4. “During the first draft of a novel, the writing can sometimes be pretty ordinary. We are intent on getting the story on paper and we write what we are familiar with. The challenge is to freshen everything up in the second draft. Here are just a few pointers that haven’t been covered here in a while:

AVOID clichés and shop-worn phrases.

I recently edited a book and the author wanted to keep all the clichés, defending her stance with the fact that people use clichés all the time. She didn’t seem to understand that that is the main reason a good author avoids them. Give the reader something fresh and original. Another author tried to justify her clichés by pointing out how many books get published that have them. My response was that that doesn’t make it okay.

How many times have you read something like: Her heels clicked across the hard tile of the floor? That is okay writing, but it could be stronger.”

5. “One of the most common habits I see burdening stories is overemphasis on conversational tags, which goes hand in hand with not making good use of action tags. Here’s an example I just made up:

“No,” she exclaimed. She looked at the the pot of stew bubbling on the stove and saw red juice splattering. She began to stir.

Unable to resist multitasking, I demonstrated several bad habits in the above sample of poor writing.

First, punctuation. When a character exclaims, use an exclamation point.


Some Things More Serious:

1. “Do you want to write more but feel frustrated at your lack of time? Are you doing ‘busy’ work instead of moving toward your creative goals? Is your To-Do list overwhelming?

It’s time to stop, reassess and take control. Productivity for Authors will help you discover the path to becoming a productive writer.”

2. “ensitivity readers have been on our radar for the last few years, and in some circles they’ve even become controversial. Here’s a brief overview of what sensitivity readers do so that you can decide whether to consider incorporating them into your process.

What do sensitivity readers do?

They typically read unpublished manuscripts early in the editing process, giving feedback on sensitive cultural issues, accurate racial portrayals, and concerns about bias or stereotypes represented in the book.”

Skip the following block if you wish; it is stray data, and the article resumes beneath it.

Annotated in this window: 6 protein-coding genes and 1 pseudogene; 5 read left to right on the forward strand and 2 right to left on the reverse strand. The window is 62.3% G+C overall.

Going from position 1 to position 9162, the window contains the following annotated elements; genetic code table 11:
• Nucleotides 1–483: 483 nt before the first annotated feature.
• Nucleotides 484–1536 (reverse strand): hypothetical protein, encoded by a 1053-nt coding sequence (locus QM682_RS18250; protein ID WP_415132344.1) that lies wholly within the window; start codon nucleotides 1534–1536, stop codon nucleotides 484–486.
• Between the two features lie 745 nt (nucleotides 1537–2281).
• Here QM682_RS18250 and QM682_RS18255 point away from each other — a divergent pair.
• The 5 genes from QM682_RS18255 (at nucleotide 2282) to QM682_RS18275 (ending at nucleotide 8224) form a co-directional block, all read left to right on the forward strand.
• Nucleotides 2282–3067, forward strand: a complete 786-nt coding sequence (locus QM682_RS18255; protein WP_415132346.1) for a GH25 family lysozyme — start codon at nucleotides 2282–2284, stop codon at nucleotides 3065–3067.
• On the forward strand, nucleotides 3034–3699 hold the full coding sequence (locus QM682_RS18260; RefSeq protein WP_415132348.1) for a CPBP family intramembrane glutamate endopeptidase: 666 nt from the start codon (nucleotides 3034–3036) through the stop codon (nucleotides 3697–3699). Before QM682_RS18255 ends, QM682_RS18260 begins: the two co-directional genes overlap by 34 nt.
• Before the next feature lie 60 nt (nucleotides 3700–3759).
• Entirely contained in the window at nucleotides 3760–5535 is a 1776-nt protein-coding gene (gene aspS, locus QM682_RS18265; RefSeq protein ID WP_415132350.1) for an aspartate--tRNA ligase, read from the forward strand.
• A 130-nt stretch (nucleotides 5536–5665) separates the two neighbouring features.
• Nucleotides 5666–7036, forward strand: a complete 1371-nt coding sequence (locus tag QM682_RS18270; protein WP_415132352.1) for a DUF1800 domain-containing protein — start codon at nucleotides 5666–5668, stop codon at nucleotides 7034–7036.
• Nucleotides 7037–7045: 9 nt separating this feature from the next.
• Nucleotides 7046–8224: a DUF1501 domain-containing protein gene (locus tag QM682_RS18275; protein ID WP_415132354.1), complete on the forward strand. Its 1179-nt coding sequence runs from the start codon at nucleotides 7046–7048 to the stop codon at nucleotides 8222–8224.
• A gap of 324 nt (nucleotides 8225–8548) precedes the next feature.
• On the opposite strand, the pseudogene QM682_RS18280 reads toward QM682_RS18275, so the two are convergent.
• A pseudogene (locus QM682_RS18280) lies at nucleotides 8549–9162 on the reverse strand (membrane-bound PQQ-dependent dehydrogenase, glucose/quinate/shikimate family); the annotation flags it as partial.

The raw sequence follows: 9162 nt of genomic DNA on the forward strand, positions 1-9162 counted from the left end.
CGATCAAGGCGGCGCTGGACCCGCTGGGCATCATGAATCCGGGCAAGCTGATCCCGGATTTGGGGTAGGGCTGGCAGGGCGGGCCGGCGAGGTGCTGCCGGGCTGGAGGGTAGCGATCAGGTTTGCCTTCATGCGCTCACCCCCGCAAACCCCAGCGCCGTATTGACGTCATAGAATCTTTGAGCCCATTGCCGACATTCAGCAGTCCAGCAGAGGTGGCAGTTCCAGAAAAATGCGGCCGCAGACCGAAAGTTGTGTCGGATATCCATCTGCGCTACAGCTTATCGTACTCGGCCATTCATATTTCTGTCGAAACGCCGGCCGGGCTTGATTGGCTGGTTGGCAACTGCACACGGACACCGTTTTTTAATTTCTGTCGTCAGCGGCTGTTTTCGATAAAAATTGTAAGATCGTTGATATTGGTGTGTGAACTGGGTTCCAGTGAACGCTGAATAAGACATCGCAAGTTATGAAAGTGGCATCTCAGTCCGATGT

3. “Hi, Gang, Craig with you again. I need to come up with a post, and this one has been gnawing at me for a while now. Recently, I struggled with a section of a draft I’m working on, and the best solution was to just write it. It came out pretty good, so I’m taking that approach today.

Various experts write about our unique author voice, and how to find it. Is it missing under the couch? Maybe behind the dust bunny? Did the dog swallow it?” I think it finds you when it’s ready. It’s all part of the confidence you grow into through experimentation with writing tools.

4. “In the following weeks, I will be highlighting past articles on various topics from the previous years’ posts.

The following information on genre can also be found in the book Story Building Blocks The Four Layers of Conflict in ebook and print editions. Much of the material from my Story Building Block series is available in my blog posts and on my website ( along with free forms.

This week, I begin with the importance of defining the type of story you wish to tell your readers.”

5. “Most writers have more story or marketing ideas than they have time for. If we don’t intentionally prioritize, the urgent or the easy or the involves-others projects will weed out what we most want to accomplish.

Last week, I was excitedly talking to someone about a new opportunity, and it wasn’t until a day or two later that I realized I needed to pass. As cool as their idea was, it would take time and effort away from other projects I’m doing—projects that are more meaningful to me.

We simply have to say “no” to some projects so that we can say “yes” to others.”

Teaser Fiction & Poetry:






Book Reviews, Cover Reveals, & Author Interviews:

1. “When Sparrowhawk casts a spell that saves his village from destruction at the hands of the invading Kargs, Ogion, the Mage of Re Albi, encourages the boy to apprentice himself in the art of wizardry. So, at the age of 13, the boy receives his true name – Ged – and gives himself over to the gentle tutelage of the Master Ogion. But impatient with the slowness of his studies and infatuated with glory, Ged embarks for the Island of Roke, where the highest arts of wizardry are taught. There, Ged’s natural talents enable him to surpass his classmates in little time. But when his vanity prompts him to summon Elfarran, the fair lady of the Deed of Enlad, he unleashes a shapeless mass of darkness – the shadow.